- Paperback: 312 pages
- Publisher: Merrimack Media (March 9, 2016)
- Language: English
- ISBN-10: 1939166934
- ISBN-13: 978-1939166937
- Product Dimensions: 6 x 0.8 x 9 inches
- Shipping Weight: 1.2 pounds (View shipping rates and policies)
- Average Customer Review: 4.3 out of 5 stars See all reviews (8 customer reviews)
- Amazon Best Sellers Rank: #3,731,482 in Books (See Top 100 in Books)
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A Devil in Hong Kong Paperback – March 9, 2016
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Top customer reviews
I volunteered to read an ARC of this book
This started off with a slightly disturbing and intriguing chapter involving torture, a distinctively tattooed man and an ancient artifact -- a white jade burial suit. Which was enough to get me interested, even if the scene was a told in a heavy-handed manner (and, for the record, I'm not that into torture scenes, but it does work at getting a reader's attention).
Sadly, the start was wasted by then turning to an uninteresting historical tour following the suit from its creation in the year 889 through its discovery by amateur archaeologists and eventual disappearance -- there was decent material there in a pulp-y sense, but Lang just didn't sell it. The suit shows up on the black market in the late 20th century, and that starts the dominoes falling to get us to the first scene.
When we return to the modern time, we meet a loser video game player who is "recruited" to join a private intelligence/criminal enterprise. Nothing about this storyline, the characters involved, or the way that the Chinese government uses them for Black Ops was believable, well-told, or interesting. Nothing.
We then get to the Hong Kong detectives investigating the brutal murder that happened following the initial torture scene. These guys are so clichéd, the interaction between them is so stiff, and the way they do their business is -- well, I just didn't like it.
Do you sense a trend?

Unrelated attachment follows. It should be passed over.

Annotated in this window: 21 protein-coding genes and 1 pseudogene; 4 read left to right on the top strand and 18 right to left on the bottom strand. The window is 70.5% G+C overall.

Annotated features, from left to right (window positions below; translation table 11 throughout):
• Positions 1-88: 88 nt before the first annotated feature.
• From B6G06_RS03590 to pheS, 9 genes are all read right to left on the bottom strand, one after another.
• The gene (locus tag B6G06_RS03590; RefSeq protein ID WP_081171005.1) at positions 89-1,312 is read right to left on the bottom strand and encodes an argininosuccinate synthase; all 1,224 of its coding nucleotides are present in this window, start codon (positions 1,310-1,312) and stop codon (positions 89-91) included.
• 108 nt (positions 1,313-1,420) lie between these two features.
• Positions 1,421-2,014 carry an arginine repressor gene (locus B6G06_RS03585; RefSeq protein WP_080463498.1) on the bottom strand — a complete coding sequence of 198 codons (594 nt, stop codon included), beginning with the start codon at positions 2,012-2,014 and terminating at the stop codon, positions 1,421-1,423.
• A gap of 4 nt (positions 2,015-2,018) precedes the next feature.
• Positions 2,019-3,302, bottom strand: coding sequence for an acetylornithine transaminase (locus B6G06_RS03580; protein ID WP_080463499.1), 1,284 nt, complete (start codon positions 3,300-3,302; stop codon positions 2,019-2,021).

There's not one character here that I want to spend any more time with -- strike that. The tattooed man has promise -- give me a book focusing on him -- or the hunt for him in other contexts -- I'd probably indulge in it (I might end up regretting the indulgence, but you never know)
The writing here was mediocre at best. The plotlines, the "twists", the incredible coincidences, etc. were pure melodrama -- and don't get me started on the denouement, I could do 500+ words on it alone, and I'd end up dropping my rating. The dialogue? Painful. Really painful -- like the kind of thing that Joel and the Bots (or Mike and the Bots, or Jonah and the Bots) should be mocking. Still, you give this one decent edit from someone with an ear for dialogue and another edit by someone focusing on cleaning out the plotlines and I can see where this would appeal to fans of Dan Brown and/or James Patterson.
There's a hint of a decent novel buried under a lot of nonsense here, I guess that's the best I can say. Your mileage may vary, but I wouldn't recommend it.
Disclaimer: I was provided with a copy of this by a friend of the author in exchange for this post, which was half-baked, I realize, and I feel bad for that. On the other hand, he may not want to see the fully-baked version.
Emperor Wu's jade burial suit has been stolen although by whom and when is open to question. The Chinese government wants it, the Myanmar government wants it back, the police in Hong Kong where it was supposedly last stolen need to get it back and figure out who is killing people and making them into bizarre burmese puppets. There are so many strings and Lang ties them together in a story that makes sense. Where do a 17 year-old high school gamer, a psychotic murderer for hire, a drone-driving assassin, a crazy, Chinese, assistant archeologist, a team of Hong Kong police including a policewoman who has close ties to a major Triad and her Japanese boyfriend who believes he is linked to an ancient swordsman come together? In Hong Kong, of course.
Lang's knowledge of the Orient shows in this book which gives you a feel of Hong Kong, Japan and Myanmar without bogging down in too much descriptive prose. I felt like I was able to feel the places and even the differences in nationalities without losing the heart-pounding momentum.
Hats off to Lang's proofreaders. Spelling and typo errors drive me bonkers. Every book has a couple and that is fine, but a well-written one should have been proofread and this one was. Thank you Mr. Lang.
If you haven't read Lang's previous book called "The Witch of Wanchai" I would get it and read it first because there are a few tie-ins. It makes no difference for this book but it means when I read "The Witch of Wanchai" I do know a few spoilers.